I’ve been trying for some time – prior to UE4, even – to sort out how to implement two effects (Ultraviolet reactive and Retroreflective materials) that I hope to use in one of my projects, but I’m having trouble with certain aspects of the problem. Finding solid information on how this has been achieved in other games would give me a better idea how to do it in UE4, but I haven’t had a whole lot of luck with that to date. Due mostly to my own limitations with programming, I would greatly prefer to get this stuff working with Blueprint (i.e., without C++ or low-level shader code).
Retroreflective effects seem the easiest. The definitive examples I can think of are from Left 4 Dead 2: the infected eyes and the uncommon common infected’s (construction vest/CEDA hazmat suit stripes, etc) clothing. There aren’t many details for that implementation online that I’ve found … mostly just a presentation on how the retroreflective portions of the mesh’s skin were encoded as textures, and a mention in the developer commentary that the effect was part of the shader with no real details. Neither is especially helpful for actually creating such an effect.
I have found the Camera vector examples in the Content Examples Math Hall; the camera forward vector example seems like the best basis for the effect. Changing the Lerp node to go between black and white and lowering the exponent a bit gets pretty close to a basic retroreflective material. However this only gets partway there; the material behaves the same way regardless of whether the player is pointing a thousand lumen flashlight straight at the object or whether they are standing next to the material in a completely lightless room.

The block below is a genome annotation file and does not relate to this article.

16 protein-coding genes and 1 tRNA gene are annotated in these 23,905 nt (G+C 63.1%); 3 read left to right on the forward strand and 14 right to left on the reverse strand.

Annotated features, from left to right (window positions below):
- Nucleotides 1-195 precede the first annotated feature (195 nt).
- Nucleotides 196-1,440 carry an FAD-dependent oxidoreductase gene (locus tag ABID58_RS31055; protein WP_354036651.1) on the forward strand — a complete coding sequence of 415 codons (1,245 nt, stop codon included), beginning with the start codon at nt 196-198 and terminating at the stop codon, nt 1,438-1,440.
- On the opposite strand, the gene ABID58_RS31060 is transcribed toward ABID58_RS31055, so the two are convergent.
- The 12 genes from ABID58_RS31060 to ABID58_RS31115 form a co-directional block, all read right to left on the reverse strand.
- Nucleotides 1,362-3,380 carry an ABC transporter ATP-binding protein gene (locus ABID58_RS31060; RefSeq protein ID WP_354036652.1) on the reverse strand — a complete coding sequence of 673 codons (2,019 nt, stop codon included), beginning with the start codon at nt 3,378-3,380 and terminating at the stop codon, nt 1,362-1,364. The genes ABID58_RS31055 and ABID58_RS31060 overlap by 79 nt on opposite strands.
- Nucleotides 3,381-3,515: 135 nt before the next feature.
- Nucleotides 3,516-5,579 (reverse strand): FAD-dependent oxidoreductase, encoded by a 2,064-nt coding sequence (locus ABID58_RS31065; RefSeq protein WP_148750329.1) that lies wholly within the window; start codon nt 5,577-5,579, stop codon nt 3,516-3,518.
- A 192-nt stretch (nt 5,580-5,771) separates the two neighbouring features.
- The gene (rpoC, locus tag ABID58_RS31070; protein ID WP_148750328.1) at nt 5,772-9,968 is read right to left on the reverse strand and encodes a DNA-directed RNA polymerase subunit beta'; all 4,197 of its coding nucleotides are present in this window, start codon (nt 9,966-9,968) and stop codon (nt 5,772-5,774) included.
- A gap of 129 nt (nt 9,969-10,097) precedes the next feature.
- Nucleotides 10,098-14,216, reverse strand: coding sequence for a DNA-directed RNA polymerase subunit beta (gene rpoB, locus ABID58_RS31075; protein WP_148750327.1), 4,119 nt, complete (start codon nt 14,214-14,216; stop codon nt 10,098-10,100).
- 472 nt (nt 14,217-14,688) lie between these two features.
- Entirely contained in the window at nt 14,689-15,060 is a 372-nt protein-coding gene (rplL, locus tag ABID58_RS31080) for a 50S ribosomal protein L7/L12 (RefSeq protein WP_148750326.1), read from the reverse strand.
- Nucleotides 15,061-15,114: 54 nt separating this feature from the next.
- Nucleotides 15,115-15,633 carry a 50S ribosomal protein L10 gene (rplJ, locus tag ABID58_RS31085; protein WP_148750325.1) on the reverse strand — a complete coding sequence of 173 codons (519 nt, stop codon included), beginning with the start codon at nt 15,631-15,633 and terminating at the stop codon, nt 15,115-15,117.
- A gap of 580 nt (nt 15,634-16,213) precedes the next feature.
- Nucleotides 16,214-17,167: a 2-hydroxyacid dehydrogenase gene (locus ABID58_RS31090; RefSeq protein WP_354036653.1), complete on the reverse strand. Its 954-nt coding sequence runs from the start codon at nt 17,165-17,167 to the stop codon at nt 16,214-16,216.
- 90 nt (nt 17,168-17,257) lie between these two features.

That illustrates that for both effects, I’ll probably need to figure out how to make it react to a particular type of dynamic light source: phosphorescent materials react to a UV source (blacklight), and retroreflective materials react only when there is a light source roughly in line with the viewer and the material (in front or behind the viewer). So that’s part of the problem; I’m not yet sure if this is even possible in Blueprint, much less how to go about it.
For blacklight effects, I can think of a few examples that give me some ideas. I seem to recall that Condemned had a small UV light you could carry around for evidence gathering purposes. I believe (from seeing videos) that Daylight implements a similar effect in UE4. Psychonauts had Black Velvetopia, which could be easily reproduced by basic emissive materials, except that this effect was constant (materials didn’t change from “normal look” to “UV look”).
In the MMO City of Heroes, the Dark Astoria zone’s nighttime lighting originally had some of the feel of a blacklight. (Actually, as one of my groups discovered, setting your costume’s colors to light blue on dark purple made it look roughly UV reactive at night regardless of zone, but Dark Astoria seemed specially designed to look that way all over the zone.) One can kind of reproduce the look of the zone using textures with light-colored highlights and lighting the entire scene primarily in light blue, but of course that’s only a partial effect mimicking the way that certain materials – like the whitening dyes laundry detergents – look. It offers no way to control how any given material responds (some white fabrics react while others do not. Small particles and threads on the skin are much more apparent under UV light since the skin itself does not react and is only dimly lit by the purple spill light. Teeth and nails react, while eye sclera do not. Thus, I suspect that this effect may wind up actually being a blend of several different ones, with some means of defining which one dominates.
Anyway, if anyone has any insight, please feel free to share.